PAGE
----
English pub folk rocker Rob Lynch has quickly been making quite a name for himself. Within a couple years of putting out his debut five-song EP in 2011, Lynch had found himself being asked to play at such high-profile events as the Download Festival, the Groezrock Festival and Gainesville’s Fest. Hot on the heels of a successful stint on the Acoustic Basement stage for the duration of this year’s Warped Tour, Lynch is now set to unleash his debut full-length, All These Nights In Bars Will Somehow Save My Soul on the masses (September 23rd, Xtra Mile Recordings).
Dying Scene caught up with Lynch from across the pond for a chat about the anxieties of waiting for your debut album’s long-awaited release, his Warped Tour experiences, and the inevitable Frank Turner comparisons. Check out our chat below!
Dying Scene (Jay Stone): First and foremost, congratulations on All These Nights In Bars… I’ve been on a bit of a folk-punk kick lately, so this album feels right at home. You’ve got that “drunken barroom singalong” thing down pat (though “True Romance” might be my favourite song on the album…go figure). Makes for a really enjoyable listen. Great work, man. Right then… Apologies for starting with the generic ‘standard operating procedure’ questions. And thanks for taking the time to answer a few questions on what seems to be a little break between busy tour schedules for you. Where does this email find you?
Rob Lynch: For once, you actually find me in my flat in London. I’ve just moved in, so I’m trying to spend as much time here (to get my money’s worth!) before I have to pack my bags and head off again.
All These Nights In Bars Will Somehow Save My Soul is due out September 22nd on your side of the pond and the following day here in the States. What’s the anticipation of your first full-length finally hitting the streets? Does it seem like the build up to Christmas when you’re a kid, or has the album been done for so long that it’s kind of anti-climactic now?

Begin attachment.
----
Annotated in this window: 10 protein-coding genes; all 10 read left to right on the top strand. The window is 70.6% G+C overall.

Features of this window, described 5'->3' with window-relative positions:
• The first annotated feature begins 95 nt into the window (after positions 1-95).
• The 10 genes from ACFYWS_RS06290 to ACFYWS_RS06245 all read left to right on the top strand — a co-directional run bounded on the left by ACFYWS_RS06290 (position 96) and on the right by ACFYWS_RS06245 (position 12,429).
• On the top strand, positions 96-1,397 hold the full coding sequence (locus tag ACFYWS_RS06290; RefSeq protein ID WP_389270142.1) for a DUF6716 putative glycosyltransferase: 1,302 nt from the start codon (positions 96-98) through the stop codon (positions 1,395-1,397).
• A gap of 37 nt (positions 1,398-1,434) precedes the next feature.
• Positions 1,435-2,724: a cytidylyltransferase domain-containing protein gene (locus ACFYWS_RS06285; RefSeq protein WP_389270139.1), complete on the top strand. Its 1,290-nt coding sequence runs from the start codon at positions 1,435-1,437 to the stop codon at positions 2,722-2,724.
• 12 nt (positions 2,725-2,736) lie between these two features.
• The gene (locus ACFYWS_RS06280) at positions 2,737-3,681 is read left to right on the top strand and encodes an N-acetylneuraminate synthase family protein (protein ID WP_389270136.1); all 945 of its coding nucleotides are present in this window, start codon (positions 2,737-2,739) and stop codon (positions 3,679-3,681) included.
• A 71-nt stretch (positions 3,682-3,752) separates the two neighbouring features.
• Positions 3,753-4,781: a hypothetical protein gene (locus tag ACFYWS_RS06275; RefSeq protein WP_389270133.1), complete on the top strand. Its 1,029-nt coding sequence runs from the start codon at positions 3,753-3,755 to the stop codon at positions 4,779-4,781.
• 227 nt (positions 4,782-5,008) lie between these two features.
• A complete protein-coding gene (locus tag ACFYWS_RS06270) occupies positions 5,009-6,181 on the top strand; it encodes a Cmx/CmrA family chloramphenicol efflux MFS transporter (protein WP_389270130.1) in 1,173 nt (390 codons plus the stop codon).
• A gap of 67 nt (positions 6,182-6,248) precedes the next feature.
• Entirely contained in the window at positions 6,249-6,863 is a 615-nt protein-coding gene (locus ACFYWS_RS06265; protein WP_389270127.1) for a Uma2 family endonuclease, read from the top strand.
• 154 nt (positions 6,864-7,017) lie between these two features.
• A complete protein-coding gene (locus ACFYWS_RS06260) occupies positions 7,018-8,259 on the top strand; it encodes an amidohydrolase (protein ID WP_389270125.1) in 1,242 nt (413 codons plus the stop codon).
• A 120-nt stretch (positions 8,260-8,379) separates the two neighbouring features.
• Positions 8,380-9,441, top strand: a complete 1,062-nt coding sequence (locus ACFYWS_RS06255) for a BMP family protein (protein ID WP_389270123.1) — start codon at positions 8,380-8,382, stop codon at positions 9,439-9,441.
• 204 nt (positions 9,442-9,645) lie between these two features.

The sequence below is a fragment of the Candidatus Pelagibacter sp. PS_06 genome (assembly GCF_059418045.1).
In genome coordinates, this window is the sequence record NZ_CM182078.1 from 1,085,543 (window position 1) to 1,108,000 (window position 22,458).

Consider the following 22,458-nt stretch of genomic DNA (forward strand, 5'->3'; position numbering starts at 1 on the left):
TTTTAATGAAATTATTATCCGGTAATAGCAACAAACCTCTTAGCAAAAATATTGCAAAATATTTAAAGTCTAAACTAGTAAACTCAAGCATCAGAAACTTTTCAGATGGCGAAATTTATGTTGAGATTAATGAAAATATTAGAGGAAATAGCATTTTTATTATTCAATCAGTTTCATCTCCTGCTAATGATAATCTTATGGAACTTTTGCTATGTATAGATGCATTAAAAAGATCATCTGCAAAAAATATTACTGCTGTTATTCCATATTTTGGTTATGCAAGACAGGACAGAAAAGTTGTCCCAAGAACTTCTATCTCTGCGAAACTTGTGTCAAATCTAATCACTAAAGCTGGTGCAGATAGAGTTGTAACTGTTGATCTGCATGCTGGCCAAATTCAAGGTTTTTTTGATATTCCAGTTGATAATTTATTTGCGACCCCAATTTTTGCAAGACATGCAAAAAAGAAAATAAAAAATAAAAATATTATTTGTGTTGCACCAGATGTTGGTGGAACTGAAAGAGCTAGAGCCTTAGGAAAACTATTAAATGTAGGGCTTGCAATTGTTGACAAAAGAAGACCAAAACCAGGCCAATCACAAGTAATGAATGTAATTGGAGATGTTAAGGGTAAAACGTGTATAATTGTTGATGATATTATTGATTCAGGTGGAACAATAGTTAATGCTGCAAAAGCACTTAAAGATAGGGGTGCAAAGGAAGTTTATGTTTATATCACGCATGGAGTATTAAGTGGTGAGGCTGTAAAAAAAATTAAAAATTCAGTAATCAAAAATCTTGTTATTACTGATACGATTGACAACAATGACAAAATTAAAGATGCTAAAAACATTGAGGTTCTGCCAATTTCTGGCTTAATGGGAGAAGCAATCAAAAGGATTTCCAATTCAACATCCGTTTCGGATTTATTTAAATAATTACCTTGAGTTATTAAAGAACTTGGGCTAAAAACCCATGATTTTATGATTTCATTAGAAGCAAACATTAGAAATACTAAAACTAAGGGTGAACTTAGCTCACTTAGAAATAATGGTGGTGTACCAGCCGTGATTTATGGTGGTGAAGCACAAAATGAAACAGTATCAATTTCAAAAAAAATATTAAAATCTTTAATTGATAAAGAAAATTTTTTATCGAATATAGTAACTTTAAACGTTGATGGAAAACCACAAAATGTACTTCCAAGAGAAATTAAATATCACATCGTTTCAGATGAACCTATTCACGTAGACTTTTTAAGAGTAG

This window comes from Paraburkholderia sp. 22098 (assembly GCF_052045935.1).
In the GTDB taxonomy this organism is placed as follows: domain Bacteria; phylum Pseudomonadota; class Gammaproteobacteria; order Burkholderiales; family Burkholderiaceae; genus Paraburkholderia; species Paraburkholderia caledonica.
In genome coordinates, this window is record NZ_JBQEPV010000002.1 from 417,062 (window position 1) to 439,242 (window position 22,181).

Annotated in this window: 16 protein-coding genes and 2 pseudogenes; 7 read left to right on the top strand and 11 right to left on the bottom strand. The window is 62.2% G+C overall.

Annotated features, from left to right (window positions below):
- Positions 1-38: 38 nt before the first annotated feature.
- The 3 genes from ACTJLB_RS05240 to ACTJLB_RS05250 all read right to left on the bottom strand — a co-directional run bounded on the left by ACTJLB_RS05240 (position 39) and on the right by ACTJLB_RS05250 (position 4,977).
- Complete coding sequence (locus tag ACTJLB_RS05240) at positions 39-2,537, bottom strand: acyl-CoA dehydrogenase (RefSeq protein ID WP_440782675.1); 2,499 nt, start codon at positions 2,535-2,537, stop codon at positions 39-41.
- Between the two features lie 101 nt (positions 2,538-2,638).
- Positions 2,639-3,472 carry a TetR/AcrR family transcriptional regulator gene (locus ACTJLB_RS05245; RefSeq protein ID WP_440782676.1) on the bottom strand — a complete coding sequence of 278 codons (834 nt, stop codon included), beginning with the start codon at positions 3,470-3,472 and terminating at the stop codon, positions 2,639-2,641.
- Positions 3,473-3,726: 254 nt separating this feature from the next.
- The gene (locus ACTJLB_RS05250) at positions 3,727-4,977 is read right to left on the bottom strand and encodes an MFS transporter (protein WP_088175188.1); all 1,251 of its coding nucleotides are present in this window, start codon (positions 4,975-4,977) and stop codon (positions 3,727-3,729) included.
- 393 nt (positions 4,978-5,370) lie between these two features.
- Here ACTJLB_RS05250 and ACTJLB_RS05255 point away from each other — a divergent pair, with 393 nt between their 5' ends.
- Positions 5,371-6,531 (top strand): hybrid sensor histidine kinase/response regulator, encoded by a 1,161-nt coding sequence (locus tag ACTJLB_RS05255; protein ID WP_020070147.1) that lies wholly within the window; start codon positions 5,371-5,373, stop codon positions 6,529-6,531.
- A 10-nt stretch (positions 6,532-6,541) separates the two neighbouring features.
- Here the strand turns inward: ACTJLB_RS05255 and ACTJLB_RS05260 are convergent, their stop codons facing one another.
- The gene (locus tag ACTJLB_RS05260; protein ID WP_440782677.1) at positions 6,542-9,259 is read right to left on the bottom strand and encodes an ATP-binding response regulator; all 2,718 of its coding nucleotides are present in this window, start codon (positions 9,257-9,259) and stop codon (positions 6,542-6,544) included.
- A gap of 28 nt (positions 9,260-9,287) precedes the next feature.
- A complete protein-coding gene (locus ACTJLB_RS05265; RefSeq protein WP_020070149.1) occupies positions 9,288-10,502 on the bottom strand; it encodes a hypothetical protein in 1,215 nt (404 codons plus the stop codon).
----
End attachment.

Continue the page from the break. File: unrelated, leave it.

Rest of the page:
It’s somewhere between the two. I’m really excited as it’s my debut album and I’m really excited to get it out there in the big wide world, but also it’s been finished for quite a while so it will be a relief for it to be a real thing to everyone else rather than just an idea.
You recorded All These Nights… in Philly and East London. The latter of those two makes obvious sense, but how’d the opportunity to work with Shane Henderson come about? Recording on both sides of the Atlantic makes for an interesting experience I’d assume, no?
I met Shane and Trevor from Valencia when they were on tour in the UK with The Wonder Years back in 2011 as on one of the off days we played an acoustic show together and then they ended up staying at my house for a few nights. We drank far to many beers and Jagermeisters, had a joyous time hanging out and had Harry Potter themed rap battles. I was heading over to Fest the following year, so we thought it a good idea to schedule a couple of weeks recording when I was over there.
We got some some skeletons of songs laid down, but it was nowhere near a finished album. So, I spent 2 months last summer with Sam Duckworth (Get Cape Wear Cape Fly) and Jay Malhotra, in Hoxton really getting into the meat of the album. I had some new songs written, and there were things I wanted to change and re-record in others, so we just really got into it. The whole process from Philly to London, was a really enjoyable and liberating, and at times testing, experience. I’m really happy with the final product, and the album sounds how it is meant to.
You played the duration of the Warped Tour this year. A lot of old-timers (such as myself, I suppose) have soured a bit on the Warped Tour (particularly the lineups) since its early/glory days, but that Acoustic Basement feature does seem pretty cool. Any favourite artists you got to hang with or favourite stories to tell from your summer in the US?
I’m probably more in your camp in terms of thoughts on the line up, but there were still some great bands and artists this year, especially as you say on the Acoustic Basement stage. I was out there on my own so I was free to do as I fancied and hang out with whoever. I became good friends with everyone on my stage, and the bands that were cool to hang with were Bad Rabbits, The Maine, The Story So Far/Elder Brother, Close Your Eyes, and there were many, many others. Enter Shikari and Marmozets arrived half way through the tour and so The British Embassy was formed outside the ES bus, which was a little blue gazebo with an ice bucket underneath with a constant supply of Frosty Suds (or cold beers, to non-Embassy members).